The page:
They may be spotted, speckled or striped, orange, yellow, peach, pink, white: lilies are varied and vibrant, popular garden features and great cut flower. Dwarf daylilies are a variety that provides all of the color without the common problem of top-heavy plants falling over in the wind.
Choose a site that is full sun to partial shade for dwarf daylilies. You'll get stronger growth and more flowers in full sun, but lilies will live happily in partially shaded areas as well.
Dwarf daylilies need well-drained soil. Dig up the area in which you want to plant the lilies and analyze what you need. If the soil is very light, the Reader's Digest All-New Guide to Gardening recommends adding an organic compost mix. If the soil is very heavy, with lots of clay, mix in some coarse sand to keep it from being water-logged. You can also add fertilizer and topsoil if you'd like to give your lilies a little treat.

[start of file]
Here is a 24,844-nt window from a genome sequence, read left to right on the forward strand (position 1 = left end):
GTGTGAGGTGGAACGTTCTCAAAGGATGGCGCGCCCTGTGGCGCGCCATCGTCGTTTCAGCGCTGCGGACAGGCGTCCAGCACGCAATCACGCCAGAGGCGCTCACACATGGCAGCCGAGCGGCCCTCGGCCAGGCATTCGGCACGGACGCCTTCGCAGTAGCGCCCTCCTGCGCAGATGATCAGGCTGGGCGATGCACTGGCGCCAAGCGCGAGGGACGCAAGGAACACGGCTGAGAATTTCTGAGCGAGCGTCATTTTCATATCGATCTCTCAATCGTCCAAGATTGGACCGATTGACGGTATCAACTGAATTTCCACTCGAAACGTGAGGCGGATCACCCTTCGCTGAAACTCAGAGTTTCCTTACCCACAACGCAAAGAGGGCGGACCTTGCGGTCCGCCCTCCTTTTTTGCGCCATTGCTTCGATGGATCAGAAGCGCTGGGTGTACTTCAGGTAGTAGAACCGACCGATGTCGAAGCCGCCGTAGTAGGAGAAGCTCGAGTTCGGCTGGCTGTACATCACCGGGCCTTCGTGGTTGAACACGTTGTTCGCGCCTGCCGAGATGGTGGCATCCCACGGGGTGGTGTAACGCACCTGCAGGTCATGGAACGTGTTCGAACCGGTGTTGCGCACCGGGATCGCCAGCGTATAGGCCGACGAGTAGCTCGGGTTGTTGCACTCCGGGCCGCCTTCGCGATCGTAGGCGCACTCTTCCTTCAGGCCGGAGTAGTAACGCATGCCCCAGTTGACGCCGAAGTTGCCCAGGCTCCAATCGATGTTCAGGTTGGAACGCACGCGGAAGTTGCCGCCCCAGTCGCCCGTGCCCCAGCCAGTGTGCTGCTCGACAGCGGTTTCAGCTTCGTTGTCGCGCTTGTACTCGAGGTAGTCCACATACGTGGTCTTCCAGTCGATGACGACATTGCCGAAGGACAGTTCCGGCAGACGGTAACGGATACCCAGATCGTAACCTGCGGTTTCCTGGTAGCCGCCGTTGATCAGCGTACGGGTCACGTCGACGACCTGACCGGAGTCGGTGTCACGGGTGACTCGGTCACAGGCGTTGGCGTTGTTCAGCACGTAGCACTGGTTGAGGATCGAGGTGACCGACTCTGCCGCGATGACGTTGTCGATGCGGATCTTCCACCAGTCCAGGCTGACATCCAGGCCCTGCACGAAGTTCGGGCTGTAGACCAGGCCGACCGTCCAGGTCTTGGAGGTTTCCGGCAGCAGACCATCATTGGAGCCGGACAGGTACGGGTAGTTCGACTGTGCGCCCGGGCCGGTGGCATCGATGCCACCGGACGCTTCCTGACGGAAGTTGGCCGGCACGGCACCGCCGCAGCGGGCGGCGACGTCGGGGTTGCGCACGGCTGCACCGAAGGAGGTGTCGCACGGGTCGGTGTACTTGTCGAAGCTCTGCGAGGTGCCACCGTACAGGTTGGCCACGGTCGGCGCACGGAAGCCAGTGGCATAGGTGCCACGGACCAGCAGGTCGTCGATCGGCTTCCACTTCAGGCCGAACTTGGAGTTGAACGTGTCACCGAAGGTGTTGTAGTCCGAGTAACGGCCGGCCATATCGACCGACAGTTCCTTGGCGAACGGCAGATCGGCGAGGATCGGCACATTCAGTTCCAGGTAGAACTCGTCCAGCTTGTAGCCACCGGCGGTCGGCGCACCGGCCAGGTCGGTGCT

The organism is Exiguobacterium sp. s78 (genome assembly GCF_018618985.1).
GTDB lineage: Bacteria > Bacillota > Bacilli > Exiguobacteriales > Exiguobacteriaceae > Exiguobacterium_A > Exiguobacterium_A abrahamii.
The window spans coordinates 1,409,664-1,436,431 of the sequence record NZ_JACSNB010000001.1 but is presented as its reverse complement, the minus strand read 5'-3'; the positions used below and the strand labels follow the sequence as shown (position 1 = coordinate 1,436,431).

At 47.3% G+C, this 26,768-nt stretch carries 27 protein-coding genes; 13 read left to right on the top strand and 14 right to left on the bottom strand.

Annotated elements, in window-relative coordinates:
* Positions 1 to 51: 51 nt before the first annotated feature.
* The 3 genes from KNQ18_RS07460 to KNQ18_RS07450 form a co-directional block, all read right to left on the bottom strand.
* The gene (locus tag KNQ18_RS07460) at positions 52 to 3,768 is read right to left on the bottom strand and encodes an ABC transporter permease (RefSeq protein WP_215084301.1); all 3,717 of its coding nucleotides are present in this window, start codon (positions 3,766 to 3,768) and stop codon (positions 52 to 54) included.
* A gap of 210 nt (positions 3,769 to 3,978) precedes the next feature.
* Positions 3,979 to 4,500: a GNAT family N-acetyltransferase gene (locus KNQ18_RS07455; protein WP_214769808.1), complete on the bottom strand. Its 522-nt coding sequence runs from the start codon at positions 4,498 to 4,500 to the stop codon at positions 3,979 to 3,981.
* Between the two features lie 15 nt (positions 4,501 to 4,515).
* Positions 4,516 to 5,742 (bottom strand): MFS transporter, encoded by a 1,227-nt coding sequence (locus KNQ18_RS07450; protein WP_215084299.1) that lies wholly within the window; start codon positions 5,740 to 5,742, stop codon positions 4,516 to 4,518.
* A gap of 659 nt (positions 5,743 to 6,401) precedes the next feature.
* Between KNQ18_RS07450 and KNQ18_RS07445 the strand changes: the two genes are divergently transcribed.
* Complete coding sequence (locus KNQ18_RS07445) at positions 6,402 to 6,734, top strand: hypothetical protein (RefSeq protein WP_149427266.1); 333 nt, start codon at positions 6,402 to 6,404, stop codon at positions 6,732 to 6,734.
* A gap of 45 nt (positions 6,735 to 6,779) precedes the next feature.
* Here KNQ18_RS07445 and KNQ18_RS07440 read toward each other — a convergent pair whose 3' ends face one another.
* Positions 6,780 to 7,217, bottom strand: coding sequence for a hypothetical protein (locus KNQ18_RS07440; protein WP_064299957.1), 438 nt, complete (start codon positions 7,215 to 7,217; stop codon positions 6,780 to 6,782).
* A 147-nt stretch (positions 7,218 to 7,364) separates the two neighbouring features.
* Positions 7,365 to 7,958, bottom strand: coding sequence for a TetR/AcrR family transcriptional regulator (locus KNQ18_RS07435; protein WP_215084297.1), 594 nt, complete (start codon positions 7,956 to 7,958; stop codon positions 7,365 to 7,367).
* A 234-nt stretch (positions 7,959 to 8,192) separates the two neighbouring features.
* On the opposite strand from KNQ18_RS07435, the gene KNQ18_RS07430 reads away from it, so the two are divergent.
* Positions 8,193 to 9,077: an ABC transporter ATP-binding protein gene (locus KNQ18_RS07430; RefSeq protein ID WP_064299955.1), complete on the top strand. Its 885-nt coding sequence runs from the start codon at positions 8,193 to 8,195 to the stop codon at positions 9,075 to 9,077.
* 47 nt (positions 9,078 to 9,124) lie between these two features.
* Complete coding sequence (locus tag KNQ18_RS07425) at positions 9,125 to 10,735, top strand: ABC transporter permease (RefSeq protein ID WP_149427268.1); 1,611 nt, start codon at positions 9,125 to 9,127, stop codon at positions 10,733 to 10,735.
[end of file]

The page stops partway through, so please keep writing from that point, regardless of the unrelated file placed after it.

Plant dwarf daylilies in the fall for spring flowers. Plant after the weather begins cooling but before the ground begins freezing.
Place the daylily bulbs six inches below the surface with the pointed ends facing up. Space the bulbs so there are about six inches between them.
Cover with soil and pat down gently. Label the area so you don't forget where you planted.